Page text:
Welcome to our latest edition of ‘Get to Know Fairmount Ventures’ a series of short Q+A’s with our team members, showcasing the many passions and personalities behind our firm.
Jacob Pritchard, Associate, supports resource development, capital campaigns, and nonprofit strategy on the Fairmount team. His development experience includes writing grants and soliciting and stewarding donations for a Connecticut-based human services organization and as part of a U.K. fundraising agency. Jacob earned a bachelor’s degree in International Development from Richmond, the American International University in London.
FV: From working at an international peace advocacy group to helping integrate disadvantaged communities with the business world, your experience is definitely diverse. Tell us about how your previous roles have influenced your work at Fairmount Ventures.
JP: My previous work really allowed me to learn about the challenges that nonprofits face in their day-to-day service deliveries. Being exposed to both large and small nonprofits all over the world has helped me understand that while there are definitely best practices and similarities to draw upon, the challenges that nonprofits face are individualized, so the solutions need to be as well.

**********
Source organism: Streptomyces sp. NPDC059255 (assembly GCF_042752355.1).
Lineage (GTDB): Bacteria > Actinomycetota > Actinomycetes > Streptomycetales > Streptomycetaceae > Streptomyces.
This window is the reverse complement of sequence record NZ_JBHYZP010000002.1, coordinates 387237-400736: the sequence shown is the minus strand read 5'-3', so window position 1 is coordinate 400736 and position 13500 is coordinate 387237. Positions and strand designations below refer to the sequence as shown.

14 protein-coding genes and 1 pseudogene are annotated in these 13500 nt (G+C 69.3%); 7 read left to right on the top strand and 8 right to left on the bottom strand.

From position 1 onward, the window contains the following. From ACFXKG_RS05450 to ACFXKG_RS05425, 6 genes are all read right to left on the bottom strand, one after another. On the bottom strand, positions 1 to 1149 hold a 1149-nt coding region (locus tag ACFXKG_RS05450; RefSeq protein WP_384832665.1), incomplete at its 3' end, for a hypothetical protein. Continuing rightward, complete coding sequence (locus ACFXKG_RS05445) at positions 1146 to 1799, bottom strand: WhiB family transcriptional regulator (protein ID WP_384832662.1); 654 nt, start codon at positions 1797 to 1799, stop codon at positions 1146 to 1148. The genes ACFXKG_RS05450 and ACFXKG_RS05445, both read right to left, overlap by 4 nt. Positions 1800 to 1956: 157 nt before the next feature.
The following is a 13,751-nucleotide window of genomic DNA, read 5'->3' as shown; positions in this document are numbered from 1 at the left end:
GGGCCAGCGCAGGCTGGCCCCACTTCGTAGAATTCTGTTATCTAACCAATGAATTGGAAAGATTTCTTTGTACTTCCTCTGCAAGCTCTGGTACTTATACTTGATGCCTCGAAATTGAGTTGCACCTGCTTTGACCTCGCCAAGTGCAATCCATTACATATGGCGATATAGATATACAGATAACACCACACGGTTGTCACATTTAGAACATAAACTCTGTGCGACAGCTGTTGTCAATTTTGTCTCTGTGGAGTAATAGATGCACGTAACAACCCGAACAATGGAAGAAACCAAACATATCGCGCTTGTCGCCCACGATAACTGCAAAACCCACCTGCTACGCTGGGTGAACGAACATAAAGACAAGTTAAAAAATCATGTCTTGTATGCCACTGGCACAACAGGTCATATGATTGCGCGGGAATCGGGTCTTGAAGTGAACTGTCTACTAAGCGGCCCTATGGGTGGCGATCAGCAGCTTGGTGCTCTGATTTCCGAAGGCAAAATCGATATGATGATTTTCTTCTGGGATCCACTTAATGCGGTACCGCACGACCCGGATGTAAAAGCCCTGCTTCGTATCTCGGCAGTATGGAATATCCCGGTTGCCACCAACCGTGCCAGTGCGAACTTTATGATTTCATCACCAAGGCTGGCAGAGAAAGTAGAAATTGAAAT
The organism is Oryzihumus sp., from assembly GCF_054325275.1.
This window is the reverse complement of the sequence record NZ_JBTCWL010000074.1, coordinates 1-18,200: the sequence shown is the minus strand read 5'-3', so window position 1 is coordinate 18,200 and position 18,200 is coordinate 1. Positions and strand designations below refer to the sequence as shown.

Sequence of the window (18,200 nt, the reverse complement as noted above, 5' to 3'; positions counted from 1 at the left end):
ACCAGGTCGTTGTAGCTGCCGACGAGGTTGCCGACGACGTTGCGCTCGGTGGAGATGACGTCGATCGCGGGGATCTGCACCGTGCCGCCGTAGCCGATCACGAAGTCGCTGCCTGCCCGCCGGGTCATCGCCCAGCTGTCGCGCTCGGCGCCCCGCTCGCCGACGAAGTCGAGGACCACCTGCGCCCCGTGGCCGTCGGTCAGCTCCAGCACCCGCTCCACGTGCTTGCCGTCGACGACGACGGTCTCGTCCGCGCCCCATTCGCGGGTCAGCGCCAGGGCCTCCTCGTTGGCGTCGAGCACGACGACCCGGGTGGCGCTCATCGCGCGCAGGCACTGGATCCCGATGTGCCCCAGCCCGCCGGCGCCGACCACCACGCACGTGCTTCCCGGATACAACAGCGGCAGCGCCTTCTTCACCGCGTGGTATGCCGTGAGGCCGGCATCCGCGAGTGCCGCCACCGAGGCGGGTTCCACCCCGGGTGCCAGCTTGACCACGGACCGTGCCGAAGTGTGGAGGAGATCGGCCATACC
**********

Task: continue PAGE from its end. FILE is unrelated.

FV: What do you like best about your work?
JP: I love that I get to do new things every day, and my work is constantly changing and challenging. From business planning, to resource development, to strategic planning, Fairmount’s services are comprehensive, so my work is diverse and always intellectually and professionally rewarding. I also love the team here at Fairmount – the firm is filled with incredibly intelligent, creative and hard-working people.
FV: You’re involved in a fair amount of research on behalf of clients. How does that process vary from client to client?
JP: In many ways, research is the foundation for Fairmount’s entire process. Research is not only crucial to understanding where the clients are and what’s on their minds, but also in determining what the external environment looks like and what that means to them. Qualitative research allows us to fully understand donor interests, foundation priorities and client needs, whereas quantitative research allows us to collect data in order to analyze trends, create budget projections and ensure that our work is grounded in facts. For each client, it’s essential to make sure that we tailor our process based on the specific questions that need answering.
FV: What do you love to do outside the office?
JP: I moved to Philly in July, so I spend a lot of my time exploring the city through (admittedly self-guided) beer and coffee tours. Philadelphia has some incredible coffee shops and roasters, and some of the best beer on the East Coast. I also love seeing live music and listening to comedy podcasts.